Session Title: Sjögren's Syndrome - Pathogenesis
Session Type: Abstract Submissions (ACR)
Background/Purpose: Sjögren’s syndrome (SS) is an autoimmune exocrinopathy of unknown etiology that is characterized by decreased salivary secretion (xerostomy) and lacrimal (xerophthalmy). Histopathological lesions of the glandular tissue in SS are characterized by the presence of mononuclear cell infiltrates and acinar atrophy. Studies on the pattern of inflammatory mediators have shown high amounts of IL-2, IFN-γ, IL-10, IL-1β, IL-6, SDF-1α and TNF-α. However, little is known about the implication of this cytokine profile in de SS pathogenesis. Objectives:1) to establish and characterize a model of human salivary gland in vitro, and 2) analyze if this model the functional effect of proinflammatory mediators present in the glandular microenvironment of SS patients.
Methods: human epithelial cells from biopsies of non-cancerous parotid gland, were enzymatically dispersed, cultured and expanded in medium MCDB153 supplemented with insulin, hydrocortisone and epidermal growth factor. Proliferation assays were performed using a cell proliferation kit. The expression of amylase, VAMP-2, SMA1 and epithelial sodium channels (ENaC), were studied by immunofluorescence in confocal microscopy. The gene expression of the mineralocorticoid receptor, sodium channels (α, β, γ) and a number of genes characteristic of ducts or acini were analyzed by real-time RT-PCR. For the functional study of sodium channels in the plasma membrane were determined by patch clamp assays. Amylase activity in cell-free supernatant was assayed by a fibril-degradation assay and was used as a surrogate marker of exocrine gland function.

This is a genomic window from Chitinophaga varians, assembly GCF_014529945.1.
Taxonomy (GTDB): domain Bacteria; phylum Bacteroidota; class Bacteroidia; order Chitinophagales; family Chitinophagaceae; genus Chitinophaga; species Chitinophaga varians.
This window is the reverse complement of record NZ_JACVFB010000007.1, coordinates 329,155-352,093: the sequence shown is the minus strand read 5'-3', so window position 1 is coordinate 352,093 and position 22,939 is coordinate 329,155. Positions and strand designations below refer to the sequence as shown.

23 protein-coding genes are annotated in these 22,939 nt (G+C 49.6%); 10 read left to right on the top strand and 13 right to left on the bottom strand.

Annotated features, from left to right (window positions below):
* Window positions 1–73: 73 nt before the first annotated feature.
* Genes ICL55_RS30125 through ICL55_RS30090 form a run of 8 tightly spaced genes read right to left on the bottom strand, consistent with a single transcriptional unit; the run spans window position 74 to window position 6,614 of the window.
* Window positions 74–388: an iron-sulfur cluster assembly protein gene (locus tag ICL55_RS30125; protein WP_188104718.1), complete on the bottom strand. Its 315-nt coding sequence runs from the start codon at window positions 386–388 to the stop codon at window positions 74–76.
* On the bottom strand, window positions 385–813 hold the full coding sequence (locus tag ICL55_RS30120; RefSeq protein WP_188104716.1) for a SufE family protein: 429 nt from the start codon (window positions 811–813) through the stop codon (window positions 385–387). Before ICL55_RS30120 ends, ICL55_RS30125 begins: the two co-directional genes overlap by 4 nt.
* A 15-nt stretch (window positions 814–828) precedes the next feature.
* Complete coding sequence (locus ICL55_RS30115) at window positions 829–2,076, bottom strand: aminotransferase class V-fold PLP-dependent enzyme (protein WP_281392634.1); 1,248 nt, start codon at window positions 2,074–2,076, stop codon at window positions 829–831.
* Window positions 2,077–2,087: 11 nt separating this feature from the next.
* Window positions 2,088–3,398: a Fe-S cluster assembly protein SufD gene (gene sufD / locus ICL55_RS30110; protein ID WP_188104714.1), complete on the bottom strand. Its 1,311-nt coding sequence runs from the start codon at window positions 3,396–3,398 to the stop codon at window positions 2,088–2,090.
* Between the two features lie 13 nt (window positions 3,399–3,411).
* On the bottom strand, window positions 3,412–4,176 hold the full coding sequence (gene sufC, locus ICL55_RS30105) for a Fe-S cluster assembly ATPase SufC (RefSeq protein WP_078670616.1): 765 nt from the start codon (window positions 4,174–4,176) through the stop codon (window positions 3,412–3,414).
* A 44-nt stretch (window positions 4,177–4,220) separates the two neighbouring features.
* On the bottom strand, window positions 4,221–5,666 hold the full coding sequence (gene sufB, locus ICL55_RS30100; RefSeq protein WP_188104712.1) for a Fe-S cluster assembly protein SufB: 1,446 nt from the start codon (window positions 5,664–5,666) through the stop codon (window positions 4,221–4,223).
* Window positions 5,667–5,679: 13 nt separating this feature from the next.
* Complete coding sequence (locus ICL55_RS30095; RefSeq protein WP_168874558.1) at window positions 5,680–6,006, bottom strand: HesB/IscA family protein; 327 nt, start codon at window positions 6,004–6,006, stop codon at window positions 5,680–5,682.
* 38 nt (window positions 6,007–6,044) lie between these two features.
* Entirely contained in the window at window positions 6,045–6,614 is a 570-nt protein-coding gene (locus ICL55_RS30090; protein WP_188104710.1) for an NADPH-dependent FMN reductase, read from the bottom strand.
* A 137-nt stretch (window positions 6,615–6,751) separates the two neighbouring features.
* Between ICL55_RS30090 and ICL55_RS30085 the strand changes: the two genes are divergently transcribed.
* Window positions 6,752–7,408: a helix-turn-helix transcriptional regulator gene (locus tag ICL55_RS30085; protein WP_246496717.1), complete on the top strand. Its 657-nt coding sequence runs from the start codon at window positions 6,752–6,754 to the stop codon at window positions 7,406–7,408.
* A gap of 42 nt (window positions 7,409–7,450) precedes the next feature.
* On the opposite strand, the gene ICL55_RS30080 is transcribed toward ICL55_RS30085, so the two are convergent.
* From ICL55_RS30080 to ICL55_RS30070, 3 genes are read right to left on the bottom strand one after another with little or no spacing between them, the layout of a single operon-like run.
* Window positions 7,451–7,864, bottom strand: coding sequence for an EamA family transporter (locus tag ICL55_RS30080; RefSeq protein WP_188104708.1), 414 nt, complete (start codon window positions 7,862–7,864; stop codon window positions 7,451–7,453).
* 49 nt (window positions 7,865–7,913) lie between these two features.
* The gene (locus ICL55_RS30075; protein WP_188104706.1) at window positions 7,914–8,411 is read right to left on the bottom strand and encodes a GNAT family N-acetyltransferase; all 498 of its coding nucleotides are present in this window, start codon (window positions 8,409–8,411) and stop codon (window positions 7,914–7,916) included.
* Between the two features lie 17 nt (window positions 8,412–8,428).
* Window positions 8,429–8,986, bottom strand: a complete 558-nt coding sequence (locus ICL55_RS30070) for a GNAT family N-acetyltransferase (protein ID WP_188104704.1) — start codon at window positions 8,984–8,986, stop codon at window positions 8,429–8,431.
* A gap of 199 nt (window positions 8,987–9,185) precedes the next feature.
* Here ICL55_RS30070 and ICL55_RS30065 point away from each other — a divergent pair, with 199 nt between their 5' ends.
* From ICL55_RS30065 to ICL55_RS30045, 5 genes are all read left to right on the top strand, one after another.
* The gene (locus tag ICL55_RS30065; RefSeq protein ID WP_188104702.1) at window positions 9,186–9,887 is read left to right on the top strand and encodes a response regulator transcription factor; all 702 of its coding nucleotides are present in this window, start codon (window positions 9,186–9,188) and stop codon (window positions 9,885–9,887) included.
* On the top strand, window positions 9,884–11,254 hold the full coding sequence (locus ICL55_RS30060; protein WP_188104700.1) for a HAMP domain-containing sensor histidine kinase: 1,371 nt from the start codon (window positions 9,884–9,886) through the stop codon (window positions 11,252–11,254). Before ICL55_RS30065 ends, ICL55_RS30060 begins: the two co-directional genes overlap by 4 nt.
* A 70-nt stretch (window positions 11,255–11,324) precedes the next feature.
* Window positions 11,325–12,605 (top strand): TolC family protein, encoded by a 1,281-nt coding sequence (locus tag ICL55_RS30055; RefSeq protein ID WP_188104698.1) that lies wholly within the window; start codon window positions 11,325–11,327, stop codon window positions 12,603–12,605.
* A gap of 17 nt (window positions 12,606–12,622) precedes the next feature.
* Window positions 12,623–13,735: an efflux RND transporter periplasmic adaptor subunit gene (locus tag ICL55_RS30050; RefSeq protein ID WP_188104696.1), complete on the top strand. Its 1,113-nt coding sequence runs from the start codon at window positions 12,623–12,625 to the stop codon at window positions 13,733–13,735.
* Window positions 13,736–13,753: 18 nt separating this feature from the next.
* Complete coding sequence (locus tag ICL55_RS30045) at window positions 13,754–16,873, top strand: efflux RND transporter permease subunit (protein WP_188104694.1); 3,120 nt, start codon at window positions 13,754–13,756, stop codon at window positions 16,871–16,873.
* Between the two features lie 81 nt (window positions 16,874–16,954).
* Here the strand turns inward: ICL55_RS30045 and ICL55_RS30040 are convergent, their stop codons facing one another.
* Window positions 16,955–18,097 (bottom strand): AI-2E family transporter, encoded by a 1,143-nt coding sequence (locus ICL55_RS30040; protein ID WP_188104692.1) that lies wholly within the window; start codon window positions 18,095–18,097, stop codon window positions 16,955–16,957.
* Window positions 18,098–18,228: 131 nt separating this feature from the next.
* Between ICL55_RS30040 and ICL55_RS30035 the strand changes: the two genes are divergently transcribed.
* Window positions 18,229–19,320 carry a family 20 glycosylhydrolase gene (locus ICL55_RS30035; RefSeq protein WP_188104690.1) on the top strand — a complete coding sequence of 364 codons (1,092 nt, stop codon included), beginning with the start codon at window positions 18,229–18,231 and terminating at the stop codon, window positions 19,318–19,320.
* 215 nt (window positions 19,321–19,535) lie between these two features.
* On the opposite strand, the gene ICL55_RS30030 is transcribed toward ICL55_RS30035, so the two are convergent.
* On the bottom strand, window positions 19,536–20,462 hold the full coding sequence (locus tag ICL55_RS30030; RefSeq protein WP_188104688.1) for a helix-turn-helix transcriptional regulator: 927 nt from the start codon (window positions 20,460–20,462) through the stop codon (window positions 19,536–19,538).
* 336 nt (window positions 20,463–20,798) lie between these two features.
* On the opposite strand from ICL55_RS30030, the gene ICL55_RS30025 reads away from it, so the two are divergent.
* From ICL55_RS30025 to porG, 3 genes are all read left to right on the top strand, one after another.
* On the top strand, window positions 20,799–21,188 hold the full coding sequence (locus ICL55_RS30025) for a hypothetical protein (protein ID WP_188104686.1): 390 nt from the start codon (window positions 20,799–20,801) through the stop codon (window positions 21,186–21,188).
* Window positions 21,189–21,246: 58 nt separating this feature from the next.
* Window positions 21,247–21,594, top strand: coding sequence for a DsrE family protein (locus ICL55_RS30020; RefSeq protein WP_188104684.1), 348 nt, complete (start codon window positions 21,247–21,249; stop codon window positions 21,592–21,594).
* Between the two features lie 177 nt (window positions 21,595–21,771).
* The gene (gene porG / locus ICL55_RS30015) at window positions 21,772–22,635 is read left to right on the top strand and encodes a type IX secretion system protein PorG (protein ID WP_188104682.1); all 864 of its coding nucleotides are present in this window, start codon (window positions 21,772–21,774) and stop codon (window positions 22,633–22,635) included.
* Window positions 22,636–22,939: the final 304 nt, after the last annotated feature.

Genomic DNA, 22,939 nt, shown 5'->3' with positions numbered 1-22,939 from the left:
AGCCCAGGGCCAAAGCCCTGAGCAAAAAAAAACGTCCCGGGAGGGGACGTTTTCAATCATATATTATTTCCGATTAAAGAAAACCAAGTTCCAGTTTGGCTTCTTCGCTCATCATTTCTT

Results: Cells from human salivary gland had morphology of epithelial cells and were able to proliferate in culture. The pattern of gene expression of these cells was more compatible with an acinar rather than ductal origin. Furthermore, the functionality of epithelial sodium channel in their surface was analyzed by patch clamp experiments. The presence of 10μM isoproterenol and 2 mM Ca++ for 24 hours increased three times the basal activity of amylase in the cell-free supernatant of these cells. Moreover, the presence of TNF-α and SDF-1α caused a significant dose-response reduction in the amylase activity in the cell-free supernatant.
Conclusion: It is possible to set up a functional model of human salivary gland in vitro that allows the development of studies which could lead to better understanding of the pathogenesis of SS and may help to develop therapeutic interventions for this disease.
M. J. Dominguez-Luis,
M. T. Arce-Franco,
D. Alvarez de la Rosa,
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ACR Meeting Abstracts - https://acrabstracts.org/abstract/characterization-of-an-in-vitro-model-of-human-salivary-gland-for-studying-sjogren-syndrome-ss/